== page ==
Justin Cardwell
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Taxes can be stressful and burdensome for every freelancer. This will help relieve some of the pain.

Photo by Brooke Cagle on Unsplash

As you are considered self-employed as a freelancer you get the advantage of tax deductions but also the disadvantage of keeping track of these expenses — proving to the IRS that each deduction is accurate and appropriate.

Each freelance check you receive should set aside 25% to 30% for taxes — which should be put in a separate savings account to use when it’s time to pay Uncle Sam. There are a few reasons why the range to set aside is so high, mainly because of the self-employment tax. As an employee, Medicare and Social Security are taken out of your paychecks automatically with the employer paying one-half of 15.3%. Unfortunately, as a self-employed individual, you are expected to pay the entire 15.3%.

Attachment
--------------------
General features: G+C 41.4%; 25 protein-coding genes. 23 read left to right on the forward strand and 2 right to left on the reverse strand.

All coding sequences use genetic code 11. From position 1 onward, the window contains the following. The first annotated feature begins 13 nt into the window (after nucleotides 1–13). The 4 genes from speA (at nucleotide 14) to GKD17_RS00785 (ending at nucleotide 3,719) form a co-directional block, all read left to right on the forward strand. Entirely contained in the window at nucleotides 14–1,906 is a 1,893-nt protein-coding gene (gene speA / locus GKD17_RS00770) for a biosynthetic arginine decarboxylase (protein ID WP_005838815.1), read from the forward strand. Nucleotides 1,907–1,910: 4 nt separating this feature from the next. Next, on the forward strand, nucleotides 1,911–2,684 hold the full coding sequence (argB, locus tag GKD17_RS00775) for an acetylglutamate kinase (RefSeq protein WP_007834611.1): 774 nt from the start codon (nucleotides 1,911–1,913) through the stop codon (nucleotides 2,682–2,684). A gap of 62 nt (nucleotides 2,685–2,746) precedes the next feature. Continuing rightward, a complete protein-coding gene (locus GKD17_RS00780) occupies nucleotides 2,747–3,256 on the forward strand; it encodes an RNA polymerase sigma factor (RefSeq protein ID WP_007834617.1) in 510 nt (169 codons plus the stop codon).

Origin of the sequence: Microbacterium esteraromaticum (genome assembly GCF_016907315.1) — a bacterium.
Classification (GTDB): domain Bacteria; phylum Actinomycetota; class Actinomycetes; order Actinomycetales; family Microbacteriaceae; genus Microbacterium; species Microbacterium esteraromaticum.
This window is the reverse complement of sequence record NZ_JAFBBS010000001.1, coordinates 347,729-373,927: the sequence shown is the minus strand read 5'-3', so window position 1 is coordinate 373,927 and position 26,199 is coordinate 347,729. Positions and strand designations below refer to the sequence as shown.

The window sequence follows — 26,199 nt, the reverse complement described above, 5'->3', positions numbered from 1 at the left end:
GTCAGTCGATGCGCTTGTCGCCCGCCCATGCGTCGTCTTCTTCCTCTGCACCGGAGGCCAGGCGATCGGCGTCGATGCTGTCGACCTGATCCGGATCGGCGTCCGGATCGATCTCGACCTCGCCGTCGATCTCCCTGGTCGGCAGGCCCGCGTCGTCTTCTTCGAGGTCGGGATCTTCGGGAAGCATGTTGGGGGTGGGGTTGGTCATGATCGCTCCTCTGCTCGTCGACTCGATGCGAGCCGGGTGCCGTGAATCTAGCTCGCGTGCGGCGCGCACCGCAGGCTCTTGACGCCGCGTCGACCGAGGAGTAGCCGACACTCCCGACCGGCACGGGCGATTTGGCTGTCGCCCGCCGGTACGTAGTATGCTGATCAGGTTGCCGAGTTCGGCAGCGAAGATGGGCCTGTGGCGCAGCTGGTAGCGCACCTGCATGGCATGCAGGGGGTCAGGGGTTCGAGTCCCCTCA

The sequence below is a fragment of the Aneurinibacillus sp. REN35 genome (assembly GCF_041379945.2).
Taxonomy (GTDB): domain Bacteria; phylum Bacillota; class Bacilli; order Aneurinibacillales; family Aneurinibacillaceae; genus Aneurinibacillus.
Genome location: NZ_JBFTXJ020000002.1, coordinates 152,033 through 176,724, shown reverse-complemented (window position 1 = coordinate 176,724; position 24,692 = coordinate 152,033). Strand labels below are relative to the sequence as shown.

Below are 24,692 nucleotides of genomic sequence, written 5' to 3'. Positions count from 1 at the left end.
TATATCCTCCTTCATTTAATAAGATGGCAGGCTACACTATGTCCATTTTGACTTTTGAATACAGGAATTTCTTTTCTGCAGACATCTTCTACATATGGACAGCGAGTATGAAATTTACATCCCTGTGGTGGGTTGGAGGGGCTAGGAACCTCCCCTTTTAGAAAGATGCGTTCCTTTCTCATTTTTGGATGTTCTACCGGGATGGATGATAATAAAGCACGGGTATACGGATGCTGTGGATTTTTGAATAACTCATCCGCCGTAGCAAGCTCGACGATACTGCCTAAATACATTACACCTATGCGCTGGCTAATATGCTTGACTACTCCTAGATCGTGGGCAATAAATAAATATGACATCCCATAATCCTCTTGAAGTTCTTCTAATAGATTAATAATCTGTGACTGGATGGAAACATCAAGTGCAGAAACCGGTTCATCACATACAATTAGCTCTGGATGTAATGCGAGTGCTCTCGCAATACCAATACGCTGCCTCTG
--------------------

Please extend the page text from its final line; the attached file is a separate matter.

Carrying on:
If you do not receive a 1099-MISC — a form that companies use to report payments to nonemployees — and received more than $400, you probably were paid through PayPal or another online payment system. If you don’t receive a tax report, understand that you aren’t off the hook come tax time.

You should also receive a 1099-K if you were paid more than $20,000 or more than 200 times, however, if you don’t qualify for a 1099-K, you can use the Schedule C tax form — which serves as an overall tax report for your income and expenses. Schedule C summarizes your 1099 forms into one form, which deducts your expenses from your income. If you had $5,000 or less in expenses, the Schedule C-EZ may be best for you to choose from.

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